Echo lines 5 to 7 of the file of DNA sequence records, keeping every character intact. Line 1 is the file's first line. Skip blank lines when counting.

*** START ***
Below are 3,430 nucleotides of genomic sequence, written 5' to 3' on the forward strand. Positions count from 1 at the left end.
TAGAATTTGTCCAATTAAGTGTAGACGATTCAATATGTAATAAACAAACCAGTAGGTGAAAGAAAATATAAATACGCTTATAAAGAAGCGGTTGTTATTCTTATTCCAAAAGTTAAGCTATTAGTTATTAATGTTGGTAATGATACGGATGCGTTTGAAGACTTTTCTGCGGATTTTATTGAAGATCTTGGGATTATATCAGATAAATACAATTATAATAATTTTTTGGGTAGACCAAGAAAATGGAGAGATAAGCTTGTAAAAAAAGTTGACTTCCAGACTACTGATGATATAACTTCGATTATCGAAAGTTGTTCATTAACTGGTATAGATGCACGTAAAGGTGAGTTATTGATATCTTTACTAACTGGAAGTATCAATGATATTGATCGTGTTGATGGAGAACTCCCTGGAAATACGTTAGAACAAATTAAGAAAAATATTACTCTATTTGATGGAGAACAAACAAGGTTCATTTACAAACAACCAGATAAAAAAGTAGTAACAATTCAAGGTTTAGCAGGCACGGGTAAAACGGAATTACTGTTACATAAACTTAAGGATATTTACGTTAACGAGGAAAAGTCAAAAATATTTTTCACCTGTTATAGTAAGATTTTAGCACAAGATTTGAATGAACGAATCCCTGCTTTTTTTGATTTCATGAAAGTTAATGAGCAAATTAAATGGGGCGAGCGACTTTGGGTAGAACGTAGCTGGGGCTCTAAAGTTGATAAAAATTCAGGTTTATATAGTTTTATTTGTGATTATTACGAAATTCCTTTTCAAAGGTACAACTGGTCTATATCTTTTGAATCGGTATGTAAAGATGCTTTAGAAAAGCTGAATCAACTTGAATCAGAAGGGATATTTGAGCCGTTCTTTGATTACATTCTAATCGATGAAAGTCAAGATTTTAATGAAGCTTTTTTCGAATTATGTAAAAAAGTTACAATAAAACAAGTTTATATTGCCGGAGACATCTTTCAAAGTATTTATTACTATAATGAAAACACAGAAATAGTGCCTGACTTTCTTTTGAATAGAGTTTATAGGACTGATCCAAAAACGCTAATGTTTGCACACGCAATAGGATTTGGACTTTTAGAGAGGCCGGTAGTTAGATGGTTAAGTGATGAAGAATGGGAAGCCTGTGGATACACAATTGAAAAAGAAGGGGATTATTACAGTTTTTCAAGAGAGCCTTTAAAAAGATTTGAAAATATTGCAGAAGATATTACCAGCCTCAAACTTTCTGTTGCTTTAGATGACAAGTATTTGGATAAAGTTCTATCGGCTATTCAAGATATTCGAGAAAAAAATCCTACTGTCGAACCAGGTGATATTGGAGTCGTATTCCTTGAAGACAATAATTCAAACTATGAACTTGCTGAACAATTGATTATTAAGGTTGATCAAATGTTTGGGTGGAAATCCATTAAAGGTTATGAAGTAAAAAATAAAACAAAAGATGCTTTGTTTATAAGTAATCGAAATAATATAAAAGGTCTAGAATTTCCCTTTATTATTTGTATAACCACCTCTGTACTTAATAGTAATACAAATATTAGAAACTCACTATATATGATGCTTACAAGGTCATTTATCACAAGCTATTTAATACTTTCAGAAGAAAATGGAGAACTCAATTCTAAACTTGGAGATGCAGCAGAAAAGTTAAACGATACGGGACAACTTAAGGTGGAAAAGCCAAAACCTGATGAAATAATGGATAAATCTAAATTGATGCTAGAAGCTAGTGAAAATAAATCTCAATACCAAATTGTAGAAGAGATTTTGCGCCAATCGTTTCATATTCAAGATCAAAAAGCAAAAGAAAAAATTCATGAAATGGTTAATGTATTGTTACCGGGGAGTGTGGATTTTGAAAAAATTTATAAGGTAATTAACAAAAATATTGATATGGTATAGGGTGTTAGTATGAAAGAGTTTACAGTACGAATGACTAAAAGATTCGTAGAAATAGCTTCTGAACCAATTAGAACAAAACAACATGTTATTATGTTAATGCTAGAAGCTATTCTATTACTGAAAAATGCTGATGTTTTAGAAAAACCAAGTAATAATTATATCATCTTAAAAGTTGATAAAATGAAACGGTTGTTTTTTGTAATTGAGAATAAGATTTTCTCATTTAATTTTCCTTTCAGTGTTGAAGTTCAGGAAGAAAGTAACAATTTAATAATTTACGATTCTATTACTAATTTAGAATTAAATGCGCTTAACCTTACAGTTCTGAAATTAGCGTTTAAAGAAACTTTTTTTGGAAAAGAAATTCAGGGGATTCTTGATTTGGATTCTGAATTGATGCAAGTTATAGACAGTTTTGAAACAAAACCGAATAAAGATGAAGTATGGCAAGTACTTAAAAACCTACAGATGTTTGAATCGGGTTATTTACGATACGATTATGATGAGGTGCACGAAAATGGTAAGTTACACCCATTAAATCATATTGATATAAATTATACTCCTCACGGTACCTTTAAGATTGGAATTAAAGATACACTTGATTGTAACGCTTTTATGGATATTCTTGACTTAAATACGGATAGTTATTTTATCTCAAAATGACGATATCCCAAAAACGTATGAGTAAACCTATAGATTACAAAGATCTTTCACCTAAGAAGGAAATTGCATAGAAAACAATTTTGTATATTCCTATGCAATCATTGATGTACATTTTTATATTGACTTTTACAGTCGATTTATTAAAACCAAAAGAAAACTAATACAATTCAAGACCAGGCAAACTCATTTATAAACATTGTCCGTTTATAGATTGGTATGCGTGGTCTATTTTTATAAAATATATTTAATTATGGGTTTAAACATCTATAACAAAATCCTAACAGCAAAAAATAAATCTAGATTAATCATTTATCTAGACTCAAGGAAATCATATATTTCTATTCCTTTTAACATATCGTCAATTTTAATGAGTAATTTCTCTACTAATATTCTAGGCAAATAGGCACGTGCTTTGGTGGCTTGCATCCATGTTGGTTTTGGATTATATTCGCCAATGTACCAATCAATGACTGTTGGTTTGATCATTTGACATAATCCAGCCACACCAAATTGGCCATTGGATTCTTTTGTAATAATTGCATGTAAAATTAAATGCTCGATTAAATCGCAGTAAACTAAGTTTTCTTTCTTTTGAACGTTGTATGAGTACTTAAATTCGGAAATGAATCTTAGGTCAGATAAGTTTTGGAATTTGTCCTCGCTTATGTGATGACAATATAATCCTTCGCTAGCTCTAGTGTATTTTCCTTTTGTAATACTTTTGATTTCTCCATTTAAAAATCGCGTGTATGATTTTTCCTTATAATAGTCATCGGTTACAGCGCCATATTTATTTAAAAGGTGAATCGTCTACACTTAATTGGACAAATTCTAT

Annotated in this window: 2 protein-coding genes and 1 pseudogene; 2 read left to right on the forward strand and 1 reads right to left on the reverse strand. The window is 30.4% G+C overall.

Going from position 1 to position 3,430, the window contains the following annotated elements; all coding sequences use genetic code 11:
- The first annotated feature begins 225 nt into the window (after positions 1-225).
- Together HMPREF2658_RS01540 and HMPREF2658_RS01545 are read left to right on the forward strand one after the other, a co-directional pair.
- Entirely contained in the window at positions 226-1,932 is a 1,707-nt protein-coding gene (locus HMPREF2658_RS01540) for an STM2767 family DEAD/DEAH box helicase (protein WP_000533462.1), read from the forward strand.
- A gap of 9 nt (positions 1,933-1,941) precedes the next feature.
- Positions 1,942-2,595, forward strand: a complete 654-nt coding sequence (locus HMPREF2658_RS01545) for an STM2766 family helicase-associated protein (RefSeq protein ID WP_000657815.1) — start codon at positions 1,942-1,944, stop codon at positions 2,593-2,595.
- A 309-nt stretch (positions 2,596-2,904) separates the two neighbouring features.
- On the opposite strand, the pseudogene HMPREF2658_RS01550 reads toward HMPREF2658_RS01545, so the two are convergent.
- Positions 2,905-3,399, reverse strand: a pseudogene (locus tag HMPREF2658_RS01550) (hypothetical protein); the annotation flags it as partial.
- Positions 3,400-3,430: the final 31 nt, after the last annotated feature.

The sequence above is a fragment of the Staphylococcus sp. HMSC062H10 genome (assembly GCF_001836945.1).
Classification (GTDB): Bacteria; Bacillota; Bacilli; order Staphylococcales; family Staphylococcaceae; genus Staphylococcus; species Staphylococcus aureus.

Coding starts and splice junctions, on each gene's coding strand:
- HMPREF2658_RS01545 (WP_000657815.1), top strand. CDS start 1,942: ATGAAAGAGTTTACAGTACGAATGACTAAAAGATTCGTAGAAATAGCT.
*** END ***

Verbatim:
- The first annotated feature begins 225 nt into the window (after positions 1-225).
- Together HMPREF2658_RS01540 and HMPREF2658_RS01545 are read left to right on the forward strand one after the other, a co-directional pair.
- Entirely contained in the window at positions 226-1,932 is a 1,707-nt protein-coding gene (locus HMPREF2658_RS01540) for an STM2767 family DEAD/DEAH box helicase (protein WP_000533462.1), read from the forward strand.